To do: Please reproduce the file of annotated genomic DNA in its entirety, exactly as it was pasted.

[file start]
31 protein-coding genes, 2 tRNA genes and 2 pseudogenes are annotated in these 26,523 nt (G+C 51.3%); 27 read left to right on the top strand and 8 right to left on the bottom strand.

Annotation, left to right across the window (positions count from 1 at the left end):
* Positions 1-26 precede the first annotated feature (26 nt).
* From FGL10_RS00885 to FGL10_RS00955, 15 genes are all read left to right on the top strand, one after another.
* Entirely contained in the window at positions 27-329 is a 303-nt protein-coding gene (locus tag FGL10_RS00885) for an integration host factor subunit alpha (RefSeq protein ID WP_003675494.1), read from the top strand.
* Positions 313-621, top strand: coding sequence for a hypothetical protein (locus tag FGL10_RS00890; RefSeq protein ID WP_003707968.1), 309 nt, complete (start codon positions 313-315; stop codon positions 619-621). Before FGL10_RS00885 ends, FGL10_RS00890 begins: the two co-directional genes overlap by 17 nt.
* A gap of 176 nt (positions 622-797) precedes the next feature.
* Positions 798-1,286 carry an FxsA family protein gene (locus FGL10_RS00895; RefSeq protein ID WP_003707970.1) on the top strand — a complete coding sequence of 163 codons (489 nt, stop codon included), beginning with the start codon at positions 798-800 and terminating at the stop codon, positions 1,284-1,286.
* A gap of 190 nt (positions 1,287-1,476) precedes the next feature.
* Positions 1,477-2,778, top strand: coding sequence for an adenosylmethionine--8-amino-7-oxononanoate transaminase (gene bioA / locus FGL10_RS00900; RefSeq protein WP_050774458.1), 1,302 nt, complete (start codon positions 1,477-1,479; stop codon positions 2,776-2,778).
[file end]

31 protein-coding genes, 2 tRNA genes and 2 pseudogenes are annotated in these 26,523 nt (G+C 51.3%); 27 read left to right on the top strand and 8 right to left on the bottom strand.

Annotation, left to right across the window (positions count from 1 at the left end):
* Positions 1-26 precede the first annotated feature (26 nt).
* From FGL10_RS00885 to FGL10_RS00955, 15 genes are all read left to right on the top strand, one after another.
* Entirely contained in the window at positions 27-329 is a 303-nt protein-coding gene (locus tag FGL10_RS00885) for an integration host factor subunit alpha (RefSeq protein ID WP_003675494.1), read from the top strand.
* Positions 313-621, top strand: coding sequence for a hypothetical protein (locus tag FGL10_RS00890; RefSeq protein ID WP_003707968.1), 309 nt, complete (start codon positions 313-315; stop codon positions 619-621). Before FGL10_RS00885 ends, FGL10_RS00890 begins: the two co-directional genes overlap by 17 nt.
* A gap of 176 nt (positions 622-797) precedes the next feature.
* Positions 798-1,286 carry an FxsA family protein gene (locus FGL10_RS00895; RefSeq protein ID WP_003707970.1) on the top strand — a complete coding sequence of 163 codons (489 nt, stop codon included), beginning with the start codon at positions 798-800 and terminating at the stop codon, positions 1,284-1,286.
* A gap of 190 nt (positions 1,287-1,476) precedes the next feature.
* Positions 1,477-2,778, top strand: coding sequence for an adenosylmethionine--8-amino-7-oxononanoate transaminase (gene bioA / locus FGL10_RS00900; RefSeq protein WP_050774458.1), 1,302 nt, complete (start codon positions 1,477-1,479; stop codon positions 2,776-2,778).